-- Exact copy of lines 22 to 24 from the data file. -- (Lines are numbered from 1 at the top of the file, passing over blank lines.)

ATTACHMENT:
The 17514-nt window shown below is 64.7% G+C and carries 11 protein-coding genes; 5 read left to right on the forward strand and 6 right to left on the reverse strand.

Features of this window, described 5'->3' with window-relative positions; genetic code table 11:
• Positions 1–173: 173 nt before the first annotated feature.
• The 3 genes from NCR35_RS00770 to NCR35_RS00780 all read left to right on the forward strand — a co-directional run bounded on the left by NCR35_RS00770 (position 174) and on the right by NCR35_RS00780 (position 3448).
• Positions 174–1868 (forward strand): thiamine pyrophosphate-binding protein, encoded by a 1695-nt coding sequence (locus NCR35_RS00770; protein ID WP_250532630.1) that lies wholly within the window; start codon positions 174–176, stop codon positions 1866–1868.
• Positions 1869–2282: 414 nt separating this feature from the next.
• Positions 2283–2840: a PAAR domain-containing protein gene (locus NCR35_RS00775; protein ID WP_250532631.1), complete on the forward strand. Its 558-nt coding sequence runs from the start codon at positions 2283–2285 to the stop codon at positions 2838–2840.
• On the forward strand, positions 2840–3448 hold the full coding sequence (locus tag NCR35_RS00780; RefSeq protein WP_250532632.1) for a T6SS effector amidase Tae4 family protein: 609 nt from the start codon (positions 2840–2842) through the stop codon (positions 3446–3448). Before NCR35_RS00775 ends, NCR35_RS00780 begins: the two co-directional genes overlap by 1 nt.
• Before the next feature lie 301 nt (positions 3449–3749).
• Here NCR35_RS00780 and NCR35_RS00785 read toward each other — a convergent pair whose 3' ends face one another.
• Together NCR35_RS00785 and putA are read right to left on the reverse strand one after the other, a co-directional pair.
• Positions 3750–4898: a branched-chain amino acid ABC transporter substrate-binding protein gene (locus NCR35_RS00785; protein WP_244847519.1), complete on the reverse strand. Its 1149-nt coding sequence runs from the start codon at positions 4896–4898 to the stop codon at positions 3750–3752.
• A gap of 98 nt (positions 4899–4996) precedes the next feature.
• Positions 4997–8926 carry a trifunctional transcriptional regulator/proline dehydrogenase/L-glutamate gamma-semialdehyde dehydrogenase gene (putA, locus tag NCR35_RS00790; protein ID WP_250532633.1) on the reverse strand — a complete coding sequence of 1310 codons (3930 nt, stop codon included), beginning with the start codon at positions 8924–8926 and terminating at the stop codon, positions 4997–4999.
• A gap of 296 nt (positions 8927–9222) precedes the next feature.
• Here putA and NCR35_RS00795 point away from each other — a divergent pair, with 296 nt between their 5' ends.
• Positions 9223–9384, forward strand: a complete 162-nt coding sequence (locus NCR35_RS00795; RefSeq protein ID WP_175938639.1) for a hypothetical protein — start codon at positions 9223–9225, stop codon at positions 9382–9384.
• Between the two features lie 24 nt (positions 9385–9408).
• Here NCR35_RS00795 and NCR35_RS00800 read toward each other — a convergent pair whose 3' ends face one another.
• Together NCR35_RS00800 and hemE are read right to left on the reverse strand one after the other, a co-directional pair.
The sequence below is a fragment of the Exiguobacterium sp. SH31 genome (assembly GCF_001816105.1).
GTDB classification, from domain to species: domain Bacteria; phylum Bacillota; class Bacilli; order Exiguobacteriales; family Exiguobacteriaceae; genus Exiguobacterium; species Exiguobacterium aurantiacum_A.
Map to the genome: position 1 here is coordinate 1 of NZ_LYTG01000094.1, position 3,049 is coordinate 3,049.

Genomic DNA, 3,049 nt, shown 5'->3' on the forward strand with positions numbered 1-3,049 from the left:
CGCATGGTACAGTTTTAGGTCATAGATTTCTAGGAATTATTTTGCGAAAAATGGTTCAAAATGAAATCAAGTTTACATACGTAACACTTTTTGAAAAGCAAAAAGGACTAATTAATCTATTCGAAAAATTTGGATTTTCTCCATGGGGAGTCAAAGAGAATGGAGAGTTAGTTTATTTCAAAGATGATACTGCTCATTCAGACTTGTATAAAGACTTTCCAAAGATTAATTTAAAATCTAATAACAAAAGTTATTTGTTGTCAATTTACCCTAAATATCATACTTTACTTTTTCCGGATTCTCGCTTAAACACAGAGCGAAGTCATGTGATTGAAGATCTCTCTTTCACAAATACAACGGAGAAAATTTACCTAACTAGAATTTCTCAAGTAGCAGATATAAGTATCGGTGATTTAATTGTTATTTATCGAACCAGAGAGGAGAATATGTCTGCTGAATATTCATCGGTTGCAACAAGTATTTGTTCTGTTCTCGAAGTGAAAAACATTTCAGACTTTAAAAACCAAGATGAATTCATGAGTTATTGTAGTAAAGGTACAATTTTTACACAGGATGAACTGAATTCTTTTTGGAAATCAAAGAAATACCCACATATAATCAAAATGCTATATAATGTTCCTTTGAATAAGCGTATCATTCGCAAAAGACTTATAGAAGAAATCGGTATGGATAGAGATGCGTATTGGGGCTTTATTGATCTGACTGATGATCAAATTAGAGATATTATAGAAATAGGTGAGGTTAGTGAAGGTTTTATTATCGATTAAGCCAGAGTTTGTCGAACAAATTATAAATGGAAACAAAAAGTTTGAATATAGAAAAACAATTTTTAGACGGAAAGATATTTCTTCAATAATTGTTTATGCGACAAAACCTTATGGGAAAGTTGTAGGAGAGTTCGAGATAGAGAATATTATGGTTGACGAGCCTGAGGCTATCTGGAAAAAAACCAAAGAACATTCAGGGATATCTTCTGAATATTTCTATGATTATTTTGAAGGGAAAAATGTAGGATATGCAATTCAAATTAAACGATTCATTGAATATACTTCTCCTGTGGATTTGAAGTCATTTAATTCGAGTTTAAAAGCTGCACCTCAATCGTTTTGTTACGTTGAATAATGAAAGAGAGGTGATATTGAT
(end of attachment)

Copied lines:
GTDB classification, from domain to species: domain Bacteria; phylum Bacillota; class Bacilli; order Exiguobacteriales; family Exiguobacteriaceae; genus Exiguobacterium; species Exiguobacterium aurantiacum_A.
Map to the genome: position 1 here is coordinate 1 of NZ_LYTG01000094.1, position 3,049 is coordinate 3,049.

Genomic DNA, 3,049 nt, shown 5'->3' on the forward strand with positions numbered 1-3,049 from the left: